The five weirdest things in the Daily Mail's profile of Michael Gove

EW EW EW EW.

Jan Moir's profile of Michael Gove, in today's Daily Mail, is a work of… well, it's Jan Moir's profile of Michael Gove in today's Daily Mail. Here are the five weirdest passages:

1) The I-can't-tell-if-she's-being-cutting-or-if-she-actually-thinks-it sycophancy:

It makes the boyish and bespectacled Gove seem rather more interesting that your average grey politician, even one who today is wearing what he describes as a ‘deliberately dull’ tie to avoid accusations of ‘peacockery’. Hilarious.

2) The random Molesworth quote:

Gove says his lack of leadership ambitions is a liberation, one that sets him free to concentrate on the job in hand, the perilous task that consumes him every day: the overhaul of the failing education system in this country. And it desperately needs it, as any fule kno.

3) The idea that a government minister doing his job deserves as much coverage as a government minister not doing his job:

Today he feels vindicated, but wryly notes that had the judgment gone the other way, it would have dominated the news agenda on the BBC and other Left-wing media outlets all day. ‘Ohhh, it would have been all “GCSE fiasco!”, I think. It is impossible to avoid the word fiasco these days.’ In the end, the triumph was barely mentioned. The focus is always on what Gove gets wrong, not on what he gets right.

4) Gove was that guy you hated in University:

When he first went to Oxford, he amazed everyone by wearing a three-piece tweed suit to lectures.

5) EW EW EW EW:

An old edition of Cherwell, the Oxford student newspaper, contains details of a purported five-in-a-bed romp in London and — more embarrassments — claims that Gove‘s nickname was Donkey because of certain physical attributes. The Education Minister waves this saucy notion away.

Photograph: Getty Images

Alex Hern is a technology reporter for the Guardian. He was formerly staff writer at the New Statesman. You should follow Alex on Twitter.

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Italian PM Matteo Renzi resigns after referendum No vote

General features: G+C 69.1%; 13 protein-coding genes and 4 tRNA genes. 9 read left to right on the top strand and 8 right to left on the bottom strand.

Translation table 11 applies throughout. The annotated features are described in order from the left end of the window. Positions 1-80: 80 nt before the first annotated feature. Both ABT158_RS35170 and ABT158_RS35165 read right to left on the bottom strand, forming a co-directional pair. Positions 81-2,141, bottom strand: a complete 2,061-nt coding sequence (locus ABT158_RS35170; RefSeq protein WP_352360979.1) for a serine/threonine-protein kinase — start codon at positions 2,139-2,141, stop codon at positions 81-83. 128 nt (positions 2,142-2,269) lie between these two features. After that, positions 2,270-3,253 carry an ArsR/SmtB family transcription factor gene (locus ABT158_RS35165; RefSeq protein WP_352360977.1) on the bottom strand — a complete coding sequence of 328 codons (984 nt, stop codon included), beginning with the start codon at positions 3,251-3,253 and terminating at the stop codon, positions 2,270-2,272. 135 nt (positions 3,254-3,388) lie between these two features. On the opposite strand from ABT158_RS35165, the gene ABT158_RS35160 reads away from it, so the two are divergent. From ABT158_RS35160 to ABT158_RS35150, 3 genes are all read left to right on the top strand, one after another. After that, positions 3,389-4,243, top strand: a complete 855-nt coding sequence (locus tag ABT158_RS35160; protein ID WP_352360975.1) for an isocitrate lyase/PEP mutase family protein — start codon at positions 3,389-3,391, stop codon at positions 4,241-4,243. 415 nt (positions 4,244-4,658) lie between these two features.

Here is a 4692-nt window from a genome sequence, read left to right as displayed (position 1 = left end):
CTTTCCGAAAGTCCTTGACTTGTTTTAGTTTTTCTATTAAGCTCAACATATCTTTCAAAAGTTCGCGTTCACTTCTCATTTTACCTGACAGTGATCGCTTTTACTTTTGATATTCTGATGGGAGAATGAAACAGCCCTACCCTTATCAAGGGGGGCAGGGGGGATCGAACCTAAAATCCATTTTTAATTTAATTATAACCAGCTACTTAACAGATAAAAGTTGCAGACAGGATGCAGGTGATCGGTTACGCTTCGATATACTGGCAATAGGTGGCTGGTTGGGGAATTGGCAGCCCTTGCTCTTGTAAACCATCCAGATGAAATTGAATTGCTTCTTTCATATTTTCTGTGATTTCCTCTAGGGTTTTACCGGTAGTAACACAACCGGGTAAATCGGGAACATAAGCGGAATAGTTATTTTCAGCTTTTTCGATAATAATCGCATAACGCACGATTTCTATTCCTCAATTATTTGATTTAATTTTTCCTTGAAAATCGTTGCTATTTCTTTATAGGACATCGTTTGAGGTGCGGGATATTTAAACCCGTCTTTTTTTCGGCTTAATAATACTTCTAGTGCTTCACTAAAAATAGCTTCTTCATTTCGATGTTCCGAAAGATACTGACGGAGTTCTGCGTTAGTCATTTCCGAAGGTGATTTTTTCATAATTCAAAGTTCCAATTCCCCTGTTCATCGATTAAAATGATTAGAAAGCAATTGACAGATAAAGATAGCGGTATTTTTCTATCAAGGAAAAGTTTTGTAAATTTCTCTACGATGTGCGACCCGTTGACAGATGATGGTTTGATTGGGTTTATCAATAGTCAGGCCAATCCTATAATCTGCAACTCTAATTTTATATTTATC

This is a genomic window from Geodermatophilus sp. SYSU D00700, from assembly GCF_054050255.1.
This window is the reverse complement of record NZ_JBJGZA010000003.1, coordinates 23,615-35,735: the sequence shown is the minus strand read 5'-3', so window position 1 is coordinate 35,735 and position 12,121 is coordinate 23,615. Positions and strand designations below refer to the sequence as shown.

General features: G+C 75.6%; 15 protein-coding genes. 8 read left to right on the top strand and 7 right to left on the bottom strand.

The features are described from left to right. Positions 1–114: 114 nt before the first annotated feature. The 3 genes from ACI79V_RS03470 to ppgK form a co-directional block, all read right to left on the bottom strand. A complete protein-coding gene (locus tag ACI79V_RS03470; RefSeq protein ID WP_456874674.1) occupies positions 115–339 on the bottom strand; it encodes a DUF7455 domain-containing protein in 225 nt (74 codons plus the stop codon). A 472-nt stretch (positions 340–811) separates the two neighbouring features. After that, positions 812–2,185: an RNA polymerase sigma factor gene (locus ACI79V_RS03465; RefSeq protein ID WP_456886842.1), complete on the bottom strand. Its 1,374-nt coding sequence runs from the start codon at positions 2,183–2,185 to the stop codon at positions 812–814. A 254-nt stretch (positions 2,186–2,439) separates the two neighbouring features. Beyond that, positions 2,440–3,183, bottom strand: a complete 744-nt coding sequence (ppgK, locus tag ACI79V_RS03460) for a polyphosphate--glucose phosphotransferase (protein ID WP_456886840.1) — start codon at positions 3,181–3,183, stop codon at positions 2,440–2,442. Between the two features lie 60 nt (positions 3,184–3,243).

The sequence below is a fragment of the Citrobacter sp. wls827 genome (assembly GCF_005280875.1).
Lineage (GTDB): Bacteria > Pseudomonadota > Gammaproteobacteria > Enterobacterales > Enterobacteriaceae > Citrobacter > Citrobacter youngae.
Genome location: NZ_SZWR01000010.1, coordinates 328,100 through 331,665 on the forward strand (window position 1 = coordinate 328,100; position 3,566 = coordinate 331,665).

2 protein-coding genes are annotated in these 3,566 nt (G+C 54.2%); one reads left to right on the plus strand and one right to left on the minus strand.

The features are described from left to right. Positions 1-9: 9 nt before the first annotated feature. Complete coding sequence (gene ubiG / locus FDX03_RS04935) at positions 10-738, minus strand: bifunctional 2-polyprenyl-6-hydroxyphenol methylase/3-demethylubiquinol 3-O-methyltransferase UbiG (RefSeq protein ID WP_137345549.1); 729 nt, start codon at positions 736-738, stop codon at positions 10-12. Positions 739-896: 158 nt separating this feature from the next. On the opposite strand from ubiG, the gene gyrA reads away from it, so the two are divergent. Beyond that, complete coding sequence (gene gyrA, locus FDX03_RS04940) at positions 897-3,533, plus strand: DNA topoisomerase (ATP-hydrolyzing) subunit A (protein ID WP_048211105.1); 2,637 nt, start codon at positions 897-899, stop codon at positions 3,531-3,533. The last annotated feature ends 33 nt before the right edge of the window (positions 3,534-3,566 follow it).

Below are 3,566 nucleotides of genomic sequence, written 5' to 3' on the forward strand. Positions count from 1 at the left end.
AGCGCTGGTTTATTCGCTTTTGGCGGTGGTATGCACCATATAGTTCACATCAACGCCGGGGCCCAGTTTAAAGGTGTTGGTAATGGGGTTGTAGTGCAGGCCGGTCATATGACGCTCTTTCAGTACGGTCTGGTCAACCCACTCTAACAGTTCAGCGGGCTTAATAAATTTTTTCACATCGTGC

Europe's right-wing populists cheered the result. 

Italy's centrist Prime Minister Matteo Renzi was forced to resign late on Sunday after he lost a referendum on constitutional change.

With most ballots counted, 60 per cent of Italians voted No to change, according to the BBC. The turn out was nearly 70 per cent. 

Voters were asked whether they backed a reform to Italy's complex political system, but right-wing populists have interpreted the referendum as a wider poll on the direction of the country.

Before the result, former Ukip leader Nigel Farage tweeted: "Hope the exit polls in Italy are right. This vote looks to me to be more about the Euro than constitutional change."

The leader of France's far-right Front National, Marine Le Pen, tweeted "bravo" to her Eurosceptic "friend" Matteo Salvini, a politician who campaigned for the No vote. She described the referendum result as a "thirst for liberty". 

In his resignation speech, Renzi told reporters he took responsibility for the outcome and added "good luck to us all". 

Since gaining office in 2014, Renzi has been a reformist politician. He introduced same-sex civil unions, made employment laws more flexible and abolished small taxes, and was known by some as "Europe's last Blairite".

However, his proposed constitutional reforms divided opinion even among liberals, because of the way they removed certain checks and balances and handed increased power to the government.

 

Julia Rampen is the editor of The Staggers, The New Statesman's online rolling politics blog. She was previously deputy editor at Mirror Money Online and has worked as a financial journalist for several trade magazines.